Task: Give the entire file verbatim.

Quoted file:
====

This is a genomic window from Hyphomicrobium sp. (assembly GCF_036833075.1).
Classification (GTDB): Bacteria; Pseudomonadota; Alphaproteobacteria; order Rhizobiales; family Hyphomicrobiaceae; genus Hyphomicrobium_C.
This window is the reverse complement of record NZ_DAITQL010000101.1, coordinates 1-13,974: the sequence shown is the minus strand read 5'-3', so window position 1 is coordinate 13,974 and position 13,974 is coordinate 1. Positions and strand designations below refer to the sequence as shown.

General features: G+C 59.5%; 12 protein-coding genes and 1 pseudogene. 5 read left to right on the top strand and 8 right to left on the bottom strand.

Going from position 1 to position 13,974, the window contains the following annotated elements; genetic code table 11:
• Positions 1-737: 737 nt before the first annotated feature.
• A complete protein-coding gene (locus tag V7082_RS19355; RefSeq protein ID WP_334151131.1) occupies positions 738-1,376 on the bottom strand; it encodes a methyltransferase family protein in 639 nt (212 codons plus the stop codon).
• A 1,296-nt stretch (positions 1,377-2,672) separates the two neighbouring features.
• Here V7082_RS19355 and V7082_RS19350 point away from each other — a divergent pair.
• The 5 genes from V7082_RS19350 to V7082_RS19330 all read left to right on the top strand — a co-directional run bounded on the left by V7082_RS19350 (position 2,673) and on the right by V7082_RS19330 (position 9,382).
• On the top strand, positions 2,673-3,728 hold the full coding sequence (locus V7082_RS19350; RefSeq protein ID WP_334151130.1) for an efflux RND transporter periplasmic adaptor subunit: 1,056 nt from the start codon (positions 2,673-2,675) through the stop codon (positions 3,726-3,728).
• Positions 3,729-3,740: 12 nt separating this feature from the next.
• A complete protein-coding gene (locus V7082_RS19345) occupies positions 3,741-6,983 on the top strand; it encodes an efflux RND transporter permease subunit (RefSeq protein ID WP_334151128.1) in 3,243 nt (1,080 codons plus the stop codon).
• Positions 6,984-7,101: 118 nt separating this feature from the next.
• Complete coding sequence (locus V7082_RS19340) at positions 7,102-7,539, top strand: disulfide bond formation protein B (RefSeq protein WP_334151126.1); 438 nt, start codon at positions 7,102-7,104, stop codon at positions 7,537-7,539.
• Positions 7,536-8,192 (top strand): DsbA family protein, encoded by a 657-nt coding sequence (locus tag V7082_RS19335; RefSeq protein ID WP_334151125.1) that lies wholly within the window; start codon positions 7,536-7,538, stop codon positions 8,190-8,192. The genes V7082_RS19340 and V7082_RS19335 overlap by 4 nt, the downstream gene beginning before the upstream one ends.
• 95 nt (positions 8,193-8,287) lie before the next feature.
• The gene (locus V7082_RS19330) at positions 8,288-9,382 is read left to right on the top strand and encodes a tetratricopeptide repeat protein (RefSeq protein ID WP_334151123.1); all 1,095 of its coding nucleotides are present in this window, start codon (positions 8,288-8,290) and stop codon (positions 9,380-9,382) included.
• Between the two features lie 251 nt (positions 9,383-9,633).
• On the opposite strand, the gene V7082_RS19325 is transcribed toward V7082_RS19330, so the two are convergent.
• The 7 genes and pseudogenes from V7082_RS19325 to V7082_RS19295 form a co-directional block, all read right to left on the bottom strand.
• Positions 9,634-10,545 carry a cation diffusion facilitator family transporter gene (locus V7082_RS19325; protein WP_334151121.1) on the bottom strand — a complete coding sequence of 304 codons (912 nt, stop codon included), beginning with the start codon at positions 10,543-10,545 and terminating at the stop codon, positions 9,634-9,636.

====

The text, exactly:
This is a genomic window from Hyphomicrobium sp. (assembly GCF_036833075.1).
Classification (GTDB): Bacteria; Pseudomonadota; Alphaproteobacteria; order Rhizobiales; family Hyphomicrobiaceae; genus Hyphomicrobium_C.
This window is the reverse complement of record NZ_DAITQL010000101.1, coordinates 1-13,974: the sequence shown is the minus strand read 5'-3', so window position 1 is coordinate 13,974 and position 13,974 is coordinate 1. Positions and strand designations below refer to the sequence as shown.

General features: G+C 59.5%; 12 protein-coding genes and 1 pseudogene. 5 read left to right on the top strand and 8 right to left on the bottom strand.

Going from position 1 to position 13,974, the window contains the following annotated elements; genetic code table 11:
• Positions 1-737: 737 nt before the first annotated feature.
• A complete protein-coding gene (locus tag V7082_RS19355; RefSeq protein ID WP_334151131.1) occupies positions 738-1,376 on the bottom strand; it encodes a methyltransferase family protein in 639 nt (212 codons plus the stop codon).
• A 1,296-nt stretch (positions 1,377-2,672) separates the two neighbouring features.
• Here V7082_RS19355 and V7082_RS19350 point away from each other — a divergent pair.
• The 5 genes from V7082_RS19350 to V7082_RS19330 all read left to right on the top strand — a co-directional run bounded on the left by V7082_RS19350 (position 2,673) and on the right by V7082_RS19330 (position 9,382).
• On the top strand, positions 2,673-3,728 hold the full coding sequence (locus V7082_RS19350; RefSeq protein ID WP_334151130.1) for an efflux RND transporter periplasmic adaptor subunit: 1,056 nt from the start codon (positions 2,673-2,675) through the stop codon (positions 3,726-3,728).
• Positions 3,729-3,740: 12 nt separating this feature from the next.
• A complete protein-coding gene (locus V7082_RS19345) occupies positions 3,741-6,983 on the top strand; it encodes an efflux RND transporter permease subunit (RefSeq protein ID WP_334151128.1) in 3,243 nt (1,080 codons plus the stop codon).
• Positions 6,984-7,101: 118 nt separating this feature from the next.
• Complete coding sequence (locus V7082_RS19340) at positions 7,102-7,539, top strand: disulfide bond formation protein B (RefSeq protein WP_334151126.1); 438 nt, start codon at positions 7,102-7,104, stop codon at positions 7,537-7,539.
• Positions 7,536-8,192 (top strand): DsbA family protein, encoded by a 657-nt coding sequence (locus tag V7082_RS19335; RefSeq protein ID WP_334151125.1) that lies wholly within the window; start codon positions 7,536-7,538, stop codon positions 8,190-8,192. The genes V7082_RS19340 and V7082_RS19335 overlap by 4 nt, the downstream gene beginning before the upstream one ends.
• 95 nt (positions 8,193-8,287) lie before the next feature.
• The gene (locus V7082_RS19330) at positions 8,288-9,382 is read left to right on the top strand and encodes a tetratricopeptide repeat protein (RefSeq protein ID WP_334151123.1); all 1,095 of its coding nucleotides are present in this window, start codon (positions 8,288-8,290) and stop codon (positions 9,380-9,382) included.
• Between the two features lie 251 nt (positions 9,383-9,633).
• On the opposite strand, the gene V7082_RS19325 is transcribed toward V7082_RS19330, so the two are convergent.
• The 7 genes and pseudogenes from V7082_RS19325 to V7082_RS19295 form a co-directional block, all read right to left on the bottom strand.
• Positions 9,634-10,545 carry a cation diffusion facilitator family transporter gene (locus V7082_RS19325; protein WP_334151121.1) on the bottom strand — a complete coding sequence of 304 codons (912 nt, stop codon included), beginning with the start codon at positions 10,543-10,545 and terminating at the stop codon, positions 9,634-9,636.